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Retinitis pigmentosa: Not all is lost

“A ray of hope is sometimes all the sunshine we need!”

Someone very wise

The retina is a thin piece of light sensitive tissue lining the back of the eye. Photoreceptors are specialized cells in the retina that convert light into electrical signals that the brain interprets as vision. There are two general types of photoreceptors, called rods and cones. Rods are in the periphery of the retina and allow us to see in dim and dark light. Cones reside mostly in the central portion of the retina and allow us to perceive fine visual detail and colour. Degeneration of these photoreceptors causes/results in what is known as Retinitis pigmentosa.

Retinitis pigmentosa (RP), or pigmentary retinal dystrophy denotes a clinically and genetically diverse group of inherited diffuse retinal degenerative diseases that involve a breakdown and loss of retinal photoreceptors. Initially and predominantly affects the rod photoreceptors, with later degeneration of cones (rod cone dystrophy),often leading to legal and sometimes complete blindness. The term retinitis pigmentosa (RP) is a misnomer since there is neither inflammation, nor pigmentation sine qua non. Its prevalence is approximately 1:5000.


RP is an inherited disorder that results from harmful changes in any one of more than 50 genes that carry the instructions for making proteins needed in the photoreceptors or producing a protein that is toxic to the cell. RP may occur as a sporadic (simplex) disorder or genetic mutations can be passed from parent to offspring in three different ways— autosomal recessive, autosomal dominant, or X-linked.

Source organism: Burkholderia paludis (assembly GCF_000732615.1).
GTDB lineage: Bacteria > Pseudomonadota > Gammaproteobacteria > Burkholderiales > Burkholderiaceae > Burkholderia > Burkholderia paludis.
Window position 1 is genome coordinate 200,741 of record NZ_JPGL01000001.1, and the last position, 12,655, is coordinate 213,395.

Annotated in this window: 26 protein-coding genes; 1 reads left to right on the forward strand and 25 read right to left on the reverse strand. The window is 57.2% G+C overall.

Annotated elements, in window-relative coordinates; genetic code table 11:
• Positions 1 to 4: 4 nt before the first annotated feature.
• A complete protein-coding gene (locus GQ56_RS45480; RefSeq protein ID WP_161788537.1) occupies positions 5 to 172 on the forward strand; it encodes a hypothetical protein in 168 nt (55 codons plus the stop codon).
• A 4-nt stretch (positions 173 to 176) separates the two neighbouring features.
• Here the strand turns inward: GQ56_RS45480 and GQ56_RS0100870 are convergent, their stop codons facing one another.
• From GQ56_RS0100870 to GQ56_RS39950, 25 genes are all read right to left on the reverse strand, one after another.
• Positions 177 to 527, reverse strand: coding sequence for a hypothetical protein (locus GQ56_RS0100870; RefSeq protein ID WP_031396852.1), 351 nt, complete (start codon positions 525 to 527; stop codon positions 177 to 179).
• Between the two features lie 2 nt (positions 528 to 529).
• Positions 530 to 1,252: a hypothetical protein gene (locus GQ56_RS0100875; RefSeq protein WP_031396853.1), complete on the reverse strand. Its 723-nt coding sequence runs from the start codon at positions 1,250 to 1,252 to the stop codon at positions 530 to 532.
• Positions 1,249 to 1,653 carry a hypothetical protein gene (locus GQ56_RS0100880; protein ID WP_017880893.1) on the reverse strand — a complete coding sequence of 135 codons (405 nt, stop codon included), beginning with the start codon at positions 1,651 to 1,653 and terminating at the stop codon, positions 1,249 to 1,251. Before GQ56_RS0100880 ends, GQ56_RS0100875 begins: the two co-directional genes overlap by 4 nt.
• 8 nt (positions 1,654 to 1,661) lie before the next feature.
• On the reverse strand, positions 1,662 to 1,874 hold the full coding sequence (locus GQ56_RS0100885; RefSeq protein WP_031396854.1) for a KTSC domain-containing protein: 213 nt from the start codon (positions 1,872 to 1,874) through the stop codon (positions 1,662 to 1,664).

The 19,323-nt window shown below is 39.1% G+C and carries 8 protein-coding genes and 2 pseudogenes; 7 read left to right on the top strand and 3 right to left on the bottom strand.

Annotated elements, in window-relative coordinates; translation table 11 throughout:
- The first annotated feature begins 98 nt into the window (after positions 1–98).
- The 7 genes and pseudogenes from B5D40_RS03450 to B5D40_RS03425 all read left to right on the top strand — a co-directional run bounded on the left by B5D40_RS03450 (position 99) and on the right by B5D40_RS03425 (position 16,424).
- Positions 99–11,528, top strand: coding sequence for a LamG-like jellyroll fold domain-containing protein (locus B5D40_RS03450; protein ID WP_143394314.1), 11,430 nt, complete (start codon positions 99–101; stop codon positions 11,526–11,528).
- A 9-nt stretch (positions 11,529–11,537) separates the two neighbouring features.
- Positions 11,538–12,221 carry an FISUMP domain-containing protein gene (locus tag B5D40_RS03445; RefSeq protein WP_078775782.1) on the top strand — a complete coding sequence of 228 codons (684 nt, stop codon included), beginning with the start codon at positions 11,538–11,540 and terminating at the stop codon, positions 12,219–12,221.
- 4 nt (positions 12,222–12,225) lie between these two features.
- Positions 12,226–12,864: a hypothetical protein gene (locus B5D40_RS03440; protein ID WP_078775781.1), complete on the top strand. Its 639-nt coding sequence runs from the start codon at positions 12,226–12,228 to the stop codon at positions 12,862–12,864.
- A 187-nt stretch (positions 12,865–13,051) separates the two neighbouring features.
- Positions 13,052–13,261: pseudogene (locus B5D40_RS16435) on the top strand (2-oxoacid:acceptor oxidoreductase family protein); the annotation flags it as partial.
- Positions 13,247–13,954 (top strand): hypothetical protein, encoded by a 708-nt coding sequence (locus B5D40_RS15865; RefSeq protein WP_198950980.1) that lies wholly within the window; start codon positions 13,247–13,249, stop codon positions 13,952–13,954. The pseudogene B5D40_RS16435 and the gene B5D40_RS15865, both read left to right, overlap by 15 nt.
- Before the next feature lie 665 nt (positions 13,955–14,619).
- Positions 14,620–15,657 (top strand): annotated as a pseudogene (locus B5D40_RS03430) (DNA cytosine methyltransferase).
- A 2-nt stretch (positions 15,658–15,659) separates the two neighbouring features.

Autosomal recessive RP – Most common. Both parents carry one copy of the mutated gene and are referred to as unaffected carriers. Each of their children has a 25 percent chance of being affected.

Autosomal dominant RP – Usually one parent is affected and has a 50% chance of passing it to each child.

X-linked RP– Least common but most severe form. The mutated gene for the disease is located on the X chromosome. Female carriers have a 50 percent chance of passing the gene to their daughters, who become carriers and a 50 percent chance of passing the gene to their sons, who are then more severely affected by the disease.

In 20–30% of cases, RP, often atypical is associated with a systemic disorder (syndromic RP); these conditions are usually of AR or mitochondrial inheritance.



  • Loss of night vision -Vision may be normal during the day but as the disease progresses, it takes longer to adjust to the darkness. One may stumble over objects or have trouble driving at dusk and at night, find it hard to see in movie theatres or other dim rooms.
  • Gradual loss of peripheral (side) vision – This is known as “tunnel vision.” One may find bumping into things as you move around because he/she may not able to see objects below and around without turning the head.
  • Loss of central vision- Generally occurs in the advanced stage. Makes it hard to do detailed tasks such as reading or threading a needle.
  • Photophobia – One might find bright lights uncomfortable.
  • Photopsia- One may start to see flashes of light that shimmer or blink.


  • Visual acuity (VA) may be normal; contrast sensitivity is affected at an earlier stage than VA.

The classic triad of findings of typical RP comprises

  • “Bone-spicule” brownish intraneural retinal pigment.
  • Attenuation of retinal arterioles.
  • Gliotic “waxy pallor” of the optic nerve head.

Other features

  • Thinning and atrophy of the RPE in the mid- and far-peripheral retina.
  • Relative preservation of the RPE in the macula but may show atrophy, epiretinal membrane (ERM) formation and cystoid macular oedema (CMO).
  • Female carriers of the XLR form may have normal fundi or show a golden-metallic reflex at the and/or small peripheral patches of bone spicule pigmentation.


  • Posterior subcapsular cataract (common in all forms of RP).
  • Myopia
  • Optic disc drusen
  • Posterior vitreous detachment
  • Open-angle glaucoma (3%)
  • Keratoconus (uncommon)